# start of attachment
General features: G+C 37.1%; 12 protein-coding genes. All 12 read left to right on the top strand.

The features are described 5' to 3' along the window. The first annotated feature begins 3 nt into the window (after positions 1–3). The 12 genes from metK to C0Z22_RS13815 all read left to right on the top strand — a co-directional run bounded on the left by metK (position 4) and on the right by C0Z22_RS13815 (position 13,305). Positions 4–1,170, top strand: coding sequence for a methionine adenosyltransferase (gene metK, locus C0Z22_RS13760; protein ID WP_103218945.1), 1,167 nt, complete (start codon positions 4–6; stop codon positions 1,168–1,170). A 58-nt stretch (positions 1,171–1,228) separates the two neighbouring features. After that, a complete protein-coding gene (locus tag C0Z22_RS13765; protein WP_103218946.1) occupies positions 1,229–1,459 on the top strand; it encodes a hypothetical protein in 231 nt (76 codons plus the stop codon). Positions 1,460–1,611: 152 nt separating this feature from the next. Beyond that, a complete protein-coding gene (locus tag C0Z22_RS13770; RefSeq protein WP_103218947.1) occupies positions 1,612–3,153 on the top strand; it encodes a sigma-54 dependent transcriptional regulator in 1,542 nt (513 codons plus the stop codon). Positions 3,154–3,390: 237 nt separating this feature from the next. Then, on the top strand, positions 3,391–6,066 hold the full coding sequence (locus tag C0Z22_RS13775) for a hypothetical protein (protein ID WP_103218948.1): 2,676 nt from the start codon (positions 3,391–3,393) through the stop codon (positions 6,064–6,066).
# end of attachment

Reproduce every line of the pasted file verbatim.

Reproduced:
General features: G+C 37.1%; 12 protein-coding genes. All 12 read left to right on the top strand.

The features are described 5' to 3' along the window. The first annotated feature begins 3 nt into the window (after positions 1–3). The 12 genes from metK to C0Z22_RS13815 all read left to right on the top strand — a co-directional run bounded on the left by metK (position 4) and on the right by C0Z22_RS13815 (position 13,305). Positions 4–1,170, top strand: coding sequence for a methionine adenosyltransferase (gene metK, locus C0Z22_RS13760; protein ID WP_103218945.1), 1,167 nt, complete (start codon positions 4–6; stop codon positions 1,168–1,170). A 58-nt stretch (positions 1,171–1,228) separates the two neighbouring features. After that, a complete protein-coding gene (locus tag C0Z22_RS13765; protein WP_103218946.1) occupies positions 1,229–1,459 on the top strand; it encodes a hypothetical protein in 231 nt (76 codons plus the stop codon). Positions 1,460–1,611: 152 nt separating this feature from the next. Beyond that, a complete protein-coding gene (locus tag C0Z22_RS13770; RefSeq protein WP_103218947.1) occupies positions 1,612–3,153 on the top strand; it encodes a sigma-54 dependent transcriptional regulator in 1,542 nt (513 codons plus the stop codon). Positions 3,154–3,390: 237 nt separating this feature from the next. Then, on the top strand, positions 3,391–6,066 hold the full coding sequence (locus tag C0Z22_RS13775) for a hypothetical protein (protein ID WP_103218948.1): 2,676 nt from the start codon (positions 3,391–3,393) through the stop codon (positions 6,064–6,066).